What are cryptocurrencies and NFTs and should I have invested in them by now?

As far as public relations for cryptocurrencies goes, 2022 was a disastrous year.

Plunging value

On 1 January 2021, each bitcoin was valued at $69,898 (AUD), but come 31 Dec 2022, it saw in the new year valued at just $35,998 (AUD). The price of Bitcoin is down 76 per cent from an all-time high on 10 November 2021.

Bitcoin was not the only cryptocurrency to lose value it was widespread across the market with $1.3 trillion (USD) dollars being estimated to have been lost.

The collapse of FTX

Shattering consumer confidence in crypto was the collapse of the $32 billion cryptocurrency exchange FTX. Founder Sam Bankman-Fried, has since been charged with wire fraud, securities fraud, and money laundering.

While there are moves to introduce greater regulation into the crypto market, it will take some time before such regulation is in effect. Moves toward regulation in the UK, US, and in Europe are underway with the EUs Markets in Crypto-Assets (MICA) being the most advanced. MICA, which is still 12 months away, will aim to reduce the risks for consumers, making exchanges liable if they lose investors assets.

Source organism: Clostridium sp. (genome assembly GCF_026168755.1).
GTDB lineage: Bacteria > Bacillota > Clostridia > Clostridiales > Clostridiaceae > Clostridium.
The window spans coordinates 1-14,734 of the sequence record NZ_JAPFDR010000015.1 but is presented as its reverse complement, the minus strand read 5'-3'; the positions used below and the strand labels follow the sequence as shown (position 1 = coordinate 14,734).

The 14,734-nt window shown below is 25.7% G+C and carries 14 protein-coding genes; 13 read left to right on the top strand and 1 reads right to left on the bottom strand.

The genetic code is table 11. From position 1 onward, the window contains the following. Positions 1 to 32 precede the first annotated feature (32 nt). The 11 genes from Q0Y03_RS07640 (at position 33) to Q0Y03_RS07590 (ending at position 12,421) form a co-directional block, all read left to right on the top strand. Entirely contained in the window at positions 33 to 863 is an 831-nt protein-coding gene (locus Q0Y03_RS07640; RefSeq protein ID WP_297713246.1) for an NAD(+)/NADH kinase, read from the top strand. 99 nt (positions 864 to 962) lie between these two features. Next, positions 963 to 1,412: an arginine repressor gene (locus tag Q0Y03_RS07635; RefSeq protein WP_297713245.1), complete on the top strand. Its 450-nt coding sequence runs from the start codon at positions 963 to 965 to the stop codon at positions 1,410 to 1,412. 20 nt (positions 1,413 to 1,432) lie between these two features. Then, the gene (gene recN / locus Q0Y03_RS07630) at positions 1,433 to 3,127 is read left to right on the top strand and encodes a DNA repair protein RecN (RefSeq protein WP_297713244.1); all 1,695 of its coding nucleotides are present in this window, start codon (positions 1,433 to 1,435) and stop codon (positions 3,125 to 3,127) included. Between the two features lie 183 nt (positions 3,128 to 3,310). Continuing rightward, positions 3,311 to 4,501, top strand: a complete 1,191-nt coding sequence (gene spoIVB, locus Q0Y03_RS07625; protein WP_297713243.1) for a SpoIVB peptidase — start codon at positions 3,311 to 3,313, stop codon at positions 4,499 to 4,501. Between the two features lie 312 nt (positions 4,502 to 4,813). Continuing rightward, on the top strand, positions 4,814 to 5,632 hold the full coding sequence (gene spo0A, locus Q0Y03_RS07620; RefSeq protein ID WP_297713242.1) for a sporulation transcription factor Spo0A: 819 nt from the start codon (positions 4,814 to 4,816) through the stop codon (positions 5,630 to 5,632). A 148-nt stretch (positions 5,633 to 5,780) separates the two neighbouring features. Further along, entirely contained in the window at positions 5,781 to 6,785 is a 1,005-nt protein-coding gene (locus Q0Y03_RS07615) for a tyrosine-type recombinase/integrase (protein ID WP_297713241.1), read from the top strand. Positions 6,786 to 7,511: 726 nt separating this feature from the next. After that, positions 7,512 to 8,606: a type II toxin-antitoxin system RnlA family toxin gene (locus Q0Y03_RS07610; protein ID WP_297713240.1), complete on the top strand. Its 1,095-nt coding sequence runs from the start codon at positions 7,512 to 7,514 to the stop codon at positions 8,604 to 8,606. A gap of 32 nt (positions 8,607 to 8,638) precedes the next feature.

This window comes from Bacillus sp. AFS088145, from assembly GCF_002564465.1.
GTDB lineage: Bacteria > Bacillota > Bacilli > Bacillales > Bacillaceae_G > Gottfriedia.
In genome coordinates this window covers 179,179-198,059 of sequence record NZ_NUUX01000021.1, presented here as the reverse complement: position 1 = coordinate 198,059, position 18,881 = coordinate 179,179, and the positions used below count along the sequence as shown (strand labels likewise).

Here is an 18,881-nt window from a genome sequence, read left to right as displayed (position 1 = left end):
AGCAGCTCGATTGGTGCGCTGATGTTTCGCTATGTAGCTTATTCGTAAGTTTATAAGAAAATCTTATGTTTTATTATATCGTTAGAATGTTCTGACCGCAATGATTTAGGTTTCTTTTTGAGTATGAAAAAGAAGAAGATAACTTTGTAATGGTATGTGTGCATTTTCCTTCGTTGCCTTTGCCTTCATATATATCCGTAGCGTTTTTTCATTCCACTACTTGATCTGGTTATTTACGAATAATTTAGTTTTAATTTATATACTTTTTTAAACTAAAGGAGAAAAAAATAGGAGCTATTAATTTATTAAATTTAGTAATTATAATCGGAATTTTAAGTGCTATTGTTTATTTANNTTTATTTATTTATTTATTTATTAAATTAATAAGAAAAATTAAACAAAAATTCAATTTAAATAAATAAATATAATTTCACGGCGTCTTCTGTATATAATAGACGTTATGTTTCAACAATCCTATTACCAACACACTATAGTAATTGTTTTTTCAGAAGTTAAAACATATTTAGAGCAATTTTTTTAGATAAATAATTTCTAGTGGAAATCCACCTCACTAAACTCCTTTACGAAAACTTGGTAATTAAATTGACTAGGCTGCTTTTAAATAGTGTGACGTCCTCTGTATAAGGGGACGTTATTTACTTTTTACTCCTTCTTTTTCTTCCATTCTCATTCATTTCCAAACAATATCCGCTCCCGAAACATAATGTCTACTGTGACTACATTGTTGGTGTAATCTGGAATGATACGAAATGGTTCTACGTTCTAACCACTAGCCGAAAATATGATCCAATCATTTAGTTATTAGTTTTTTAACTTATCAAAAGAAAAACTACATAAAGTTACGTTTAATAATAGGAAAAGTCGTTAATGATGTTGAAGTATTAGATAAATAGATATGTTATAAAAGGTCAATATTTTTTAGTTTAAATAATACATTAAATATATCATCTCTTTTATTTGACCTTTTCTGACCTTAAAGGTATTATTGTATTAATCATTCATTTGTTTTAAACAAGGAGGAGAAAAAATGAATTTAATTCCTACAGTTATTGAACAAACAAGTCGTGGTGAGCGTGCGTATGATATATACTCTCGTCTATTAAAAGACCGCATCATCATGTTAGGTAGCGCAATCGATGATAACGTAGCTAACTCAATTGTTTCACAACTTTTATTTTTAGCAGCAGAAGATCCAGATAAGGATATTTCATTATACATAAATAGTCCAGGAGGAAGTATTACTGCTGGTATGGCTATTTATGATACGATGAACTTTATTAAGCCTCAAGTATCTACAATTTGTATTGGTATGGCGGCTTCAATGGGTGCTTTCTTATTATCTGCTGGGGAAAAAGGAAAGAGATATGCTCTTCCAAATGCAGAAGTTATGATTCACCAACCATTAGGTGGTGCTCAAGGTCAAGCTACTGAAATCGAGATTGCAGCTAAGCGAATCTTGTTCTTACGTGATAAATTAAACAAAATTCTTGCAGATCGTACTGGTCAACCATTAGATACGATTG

Declining profits for miners

The declining value in bitcoin and the market upheaval of the FTX collapse has had flow-on effects to those who were mining new bitcoin.

Miners work out the value of their work with a measurement called a hashprice. The hashprice is impacted by any fluctuations in the difficulty of mining crypto coins along with changes in the value of the cryptocurrency. In the days that followed news breaking about FTX, Forbes reported a dramatic drop in the hashprice – a miner running an industry standard machine like the Antminer S19j Pro was now only making only $6 in revenue per day per machine, compared to $36 per day in revenue at the same time the previous year.